How to Britain was important maintenance of unified Yugoslavia perhaps best tells us that the Croatian Spring 1971st caused great concern in the British Embassy in Belgrade, and in the British Ministry of Foreign Affairs. In a letter to Bryan Sparrow, a former ambassador to Yugoslavia, and now the Chief of Department for Eastern Europe and the Soviet Union in the Foreign Office Michael L. Tait from the British embassy in Yugoslavia, expressed concern that “the demon of Croatian nationalism, which is summoned by Croatian politicians to strengthen their position in the negotiations on constitutional amendments, will not want back into the bottle.” For Yugoslavia to survive, Sparrow believes that all nations, and especially refers to the Serbs and Croats, have to show very great political tact and do not accept that their common interests to be overshadowed by nationalistic irrelevance, which is hard enough in many developed societies. The collapse of the Croatian Spring, of course, was greeted in Britain with great pleasure and enthusiasm.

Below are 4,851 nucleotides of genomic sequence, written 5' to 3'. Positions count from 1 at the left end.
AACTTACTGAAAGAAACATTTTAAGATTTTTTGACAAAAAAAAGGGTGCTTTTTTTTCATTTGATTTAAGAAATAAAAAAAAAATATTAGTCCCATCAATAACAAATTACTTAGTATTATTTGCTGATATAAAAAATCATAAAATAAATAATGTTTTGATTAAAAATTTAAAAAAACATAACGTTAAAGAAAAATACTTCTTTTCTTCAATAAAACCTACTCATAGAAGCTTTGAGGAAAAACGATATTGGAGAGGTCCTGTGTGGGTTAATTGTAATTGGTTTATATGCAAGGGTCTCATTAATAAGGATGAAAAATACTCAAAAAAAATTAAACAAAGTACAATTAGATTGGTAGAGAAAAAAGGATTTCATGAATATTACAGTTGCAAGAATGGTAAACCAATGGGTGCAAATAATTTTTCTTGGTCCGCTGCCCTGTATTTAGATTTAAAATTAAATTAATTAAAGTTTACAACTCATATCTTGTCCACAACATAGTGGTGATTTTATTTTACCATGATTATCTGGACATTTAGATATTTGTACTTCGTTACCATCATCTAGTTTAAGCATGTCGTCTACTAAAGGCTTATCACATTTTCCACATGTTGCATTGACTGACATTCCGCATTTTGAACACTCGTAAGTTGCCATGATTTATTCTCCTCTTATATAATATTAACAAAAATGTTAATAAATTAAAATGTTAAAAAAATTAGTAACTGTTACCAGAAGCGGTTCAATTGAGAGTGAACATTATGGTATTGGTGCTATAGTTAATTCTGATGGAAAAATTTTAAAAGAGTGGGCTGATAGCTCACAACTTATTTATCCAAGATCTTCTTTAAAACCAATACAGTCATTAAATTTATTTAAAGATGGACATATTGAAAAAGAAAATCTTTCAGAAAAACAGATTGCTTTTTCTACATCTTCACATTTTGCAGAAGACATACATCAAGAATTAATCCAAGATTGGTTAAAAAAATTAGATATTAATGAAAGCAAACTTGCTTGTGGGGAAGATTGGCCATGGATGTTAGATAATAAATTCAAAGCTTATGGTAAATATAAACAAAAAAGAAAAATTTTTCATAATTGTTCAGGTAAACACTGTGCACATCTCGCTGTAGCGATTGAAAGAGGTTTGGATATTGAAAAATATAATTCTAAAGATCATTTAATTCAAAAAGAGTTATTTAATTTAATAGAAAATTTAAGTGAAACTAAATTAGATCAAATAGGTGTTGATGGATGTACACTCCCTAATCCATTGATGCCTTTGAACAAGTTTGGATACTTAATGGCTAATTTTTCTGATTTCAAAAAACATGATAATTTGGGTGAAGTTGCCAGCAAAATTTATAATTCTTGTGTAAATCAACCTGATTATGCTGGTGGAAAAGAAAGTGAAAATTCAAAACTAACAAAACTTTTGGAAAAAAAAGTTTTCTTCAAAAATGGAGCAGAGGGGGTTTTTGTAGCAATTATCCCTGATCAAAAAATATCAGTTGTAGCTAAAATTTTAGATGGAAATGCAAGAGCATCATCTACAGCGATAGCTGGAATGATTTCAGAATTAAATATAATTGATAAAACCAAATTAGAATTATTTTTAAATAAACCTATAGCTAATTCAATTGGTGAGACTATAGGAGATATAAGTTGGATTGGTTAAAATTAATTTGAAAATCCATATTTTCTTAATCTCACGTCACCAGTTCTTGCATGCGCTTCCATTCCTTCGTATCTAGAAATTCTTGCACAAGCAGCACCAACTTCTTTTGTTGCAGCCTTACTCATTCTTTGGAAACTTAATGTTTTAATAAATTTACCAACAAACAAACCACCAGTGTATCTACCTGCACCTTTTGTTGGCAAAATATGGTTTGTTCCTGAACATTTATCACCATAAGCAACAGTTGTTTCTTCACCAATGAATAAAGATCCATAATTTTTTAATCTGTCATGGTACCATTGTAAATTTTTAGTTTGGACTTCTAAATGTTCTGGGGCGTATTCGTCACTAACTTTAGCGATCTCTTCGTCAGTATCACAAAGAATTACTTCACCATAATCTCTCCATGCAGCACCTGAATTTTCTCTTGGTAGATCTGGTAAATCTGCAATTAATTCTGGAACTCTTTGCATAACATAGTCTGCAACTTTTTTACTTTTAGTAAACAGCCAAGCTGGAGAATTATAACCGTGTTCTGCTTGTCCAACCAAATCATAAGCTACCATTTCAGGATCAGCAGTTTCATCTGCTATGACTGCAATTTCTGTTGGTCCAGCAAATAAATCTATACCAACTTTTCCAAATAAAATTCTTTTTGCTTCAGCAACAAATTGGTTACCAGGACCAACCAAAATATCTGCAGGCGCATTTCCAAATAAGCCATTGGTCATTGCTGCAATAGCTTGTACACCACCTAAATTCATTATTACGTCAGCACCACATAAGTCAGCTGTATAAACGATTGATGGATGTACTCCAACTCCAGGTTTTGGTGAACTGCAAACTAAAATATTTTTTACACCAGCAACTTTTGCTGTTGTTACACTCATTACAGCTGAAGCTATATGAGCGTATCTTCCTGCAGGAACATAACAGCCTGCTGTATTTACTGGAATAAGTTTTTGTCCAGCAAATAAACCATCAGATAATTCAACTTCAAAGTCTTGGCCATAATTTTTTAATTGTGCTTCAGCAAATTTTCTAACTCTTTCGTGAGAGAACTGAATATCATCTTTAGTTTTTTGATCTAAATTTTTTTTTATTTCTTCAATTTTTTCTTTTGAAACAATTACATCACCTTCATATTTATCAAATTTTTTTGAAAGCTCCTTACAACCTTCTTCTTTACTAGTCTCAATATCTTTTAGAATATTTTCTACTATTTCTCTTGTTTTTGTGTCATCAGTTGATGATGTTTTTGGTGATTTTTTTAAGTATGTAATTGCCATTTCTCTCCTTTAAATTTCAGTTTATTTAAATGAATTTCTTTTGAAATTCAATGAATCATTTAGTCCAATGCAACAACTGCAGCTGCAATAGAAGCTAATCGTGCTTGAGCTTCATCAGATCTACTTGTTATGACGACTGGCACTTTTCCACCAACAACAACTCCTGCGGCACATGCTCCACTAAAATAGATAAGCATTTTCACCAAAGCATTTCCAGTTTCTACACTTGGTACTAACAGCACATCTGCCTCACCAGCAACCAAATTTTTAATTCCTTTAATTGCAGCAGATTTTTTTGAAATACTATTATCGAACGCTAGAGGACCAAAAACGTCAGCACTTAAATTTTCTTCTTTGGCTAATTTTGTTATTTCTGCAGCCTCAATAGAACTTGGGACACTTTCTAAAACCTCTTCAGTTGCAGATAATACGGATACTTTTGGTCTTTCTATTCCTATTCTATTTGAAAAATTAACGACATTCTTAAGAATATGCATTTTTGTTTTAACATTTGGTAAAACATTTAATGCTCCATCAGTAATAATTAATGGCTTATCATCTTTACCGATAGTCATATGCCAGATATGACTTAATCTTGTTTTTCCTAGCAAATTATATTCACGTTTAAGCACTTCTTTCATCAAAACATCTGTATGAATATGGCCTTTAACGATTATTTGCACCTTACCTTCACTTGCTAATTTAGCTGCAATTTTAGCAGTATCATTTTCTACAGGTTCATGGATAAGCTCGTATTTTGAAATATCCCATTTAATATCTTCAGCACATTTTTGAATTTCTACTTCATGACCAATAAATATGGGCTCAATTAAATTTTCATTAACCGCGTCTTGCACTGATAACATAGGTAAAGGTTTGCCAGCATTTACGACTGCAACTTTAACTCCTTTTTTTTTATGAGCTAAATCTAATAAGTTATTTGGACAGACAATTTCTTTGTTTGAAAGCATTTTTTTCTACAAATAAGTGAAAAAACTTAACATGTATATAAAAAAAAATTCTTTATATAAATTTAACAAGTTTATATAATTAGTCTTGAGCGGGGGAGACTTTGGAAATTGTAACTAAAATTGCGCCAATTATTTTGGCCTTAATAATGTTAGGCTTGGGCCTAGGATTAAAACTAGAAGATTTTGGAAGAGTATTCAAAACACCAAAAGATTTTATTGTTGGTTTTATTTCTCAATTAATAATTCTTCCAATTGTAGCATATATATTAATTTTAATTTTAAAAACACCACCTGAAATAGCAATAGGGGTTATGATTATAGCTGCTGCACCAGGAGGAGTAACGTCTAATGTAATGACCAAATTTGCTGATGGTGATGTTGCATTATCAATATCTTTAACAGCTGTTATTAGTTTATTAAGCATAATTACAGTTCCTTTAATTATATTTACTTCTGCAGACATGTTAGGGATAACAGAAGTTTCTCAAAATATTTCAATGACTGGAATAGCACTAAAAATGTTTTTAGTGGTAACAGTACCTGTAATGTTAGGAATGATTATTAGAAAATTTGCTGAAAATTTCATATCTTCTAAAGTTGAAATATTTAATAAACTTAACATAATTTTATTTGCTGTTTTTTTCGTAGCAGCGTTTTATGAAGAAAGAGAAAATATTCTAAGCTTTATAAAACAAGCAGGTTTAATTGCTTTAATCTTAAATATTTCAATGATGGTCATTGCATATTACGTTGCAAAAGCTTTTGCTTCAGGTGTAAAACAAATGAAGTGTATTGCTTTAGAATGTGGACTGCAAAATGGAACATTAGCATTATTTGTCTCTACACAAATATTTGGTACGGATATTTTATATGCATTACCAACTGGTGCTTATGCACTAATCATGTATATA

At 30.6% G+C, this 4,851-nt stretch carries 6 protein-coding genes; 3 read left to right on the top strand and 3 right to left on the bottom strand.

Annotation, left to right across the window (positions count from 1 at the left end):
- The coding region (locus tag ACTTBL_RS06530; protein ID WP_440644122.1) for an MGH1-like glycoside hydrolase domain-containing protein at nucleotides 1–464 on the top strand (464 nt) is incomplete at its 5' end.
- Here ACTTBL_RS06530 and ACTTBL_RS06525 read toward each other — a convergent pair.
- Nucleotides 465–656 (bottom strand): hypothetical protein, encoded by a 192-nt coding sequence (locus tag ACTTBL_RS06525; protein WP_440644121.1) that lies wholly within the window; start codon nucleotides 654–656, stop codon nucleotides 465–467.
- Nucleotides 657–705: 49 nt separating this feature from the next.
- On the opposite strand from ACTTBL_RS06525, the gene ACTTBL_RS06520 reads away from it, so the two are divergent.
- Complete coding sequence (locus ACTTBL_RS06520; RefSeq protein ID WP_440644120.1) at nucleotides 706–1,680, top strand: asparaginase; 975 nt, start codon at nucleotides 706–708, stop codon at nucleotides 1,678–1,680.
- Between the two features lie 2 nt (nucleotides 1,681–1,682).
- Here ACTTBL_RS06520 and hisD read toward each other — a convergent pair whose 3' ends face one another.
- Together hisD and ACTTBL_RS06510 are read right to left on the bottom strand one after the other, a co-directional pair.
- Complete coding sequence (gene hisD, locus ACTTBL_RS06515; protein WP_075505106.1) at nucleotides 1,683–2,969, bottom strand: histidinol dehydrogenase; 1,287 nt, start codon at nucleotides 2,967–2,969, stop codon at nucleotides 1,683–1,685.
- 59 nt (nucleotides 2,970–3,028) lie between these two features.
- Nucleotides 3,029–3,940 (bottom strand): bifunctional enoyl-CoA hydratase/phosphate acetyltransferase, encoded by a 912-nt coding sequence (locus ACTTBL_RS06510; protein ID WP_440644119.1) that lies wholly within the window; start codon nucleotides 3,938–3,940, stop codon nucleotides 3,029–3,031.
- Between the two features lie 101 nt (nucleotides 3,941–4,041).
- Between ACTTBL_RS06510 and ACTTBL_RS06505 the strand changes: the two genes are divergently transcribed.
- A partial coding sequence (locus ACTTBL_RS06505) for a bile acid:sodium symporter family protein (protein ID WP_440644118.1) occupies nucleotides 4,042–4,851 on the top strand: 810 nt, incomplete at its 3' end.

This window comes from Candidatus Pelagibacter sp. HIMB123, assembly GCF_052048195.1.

British pro-Yugoslav policy continues through the nineties of the twentieth century, that is during the Fatherland war. Although the late eighties showed that Yugoslavia as unnatural, artificial creation and dungeons of all non-Serb peoples is unsustainable, Britain is firmly for maintaining Yugoslavia as a unitary state. It was the policy of the then European Community. Jacques Delors, a president of the European Commission from 1985 till 1994, in an interview with the Serbian member of the Presidency of the SFRY, Borisav Jovic, said the EU “always” wanted to preserve Yugoslavia.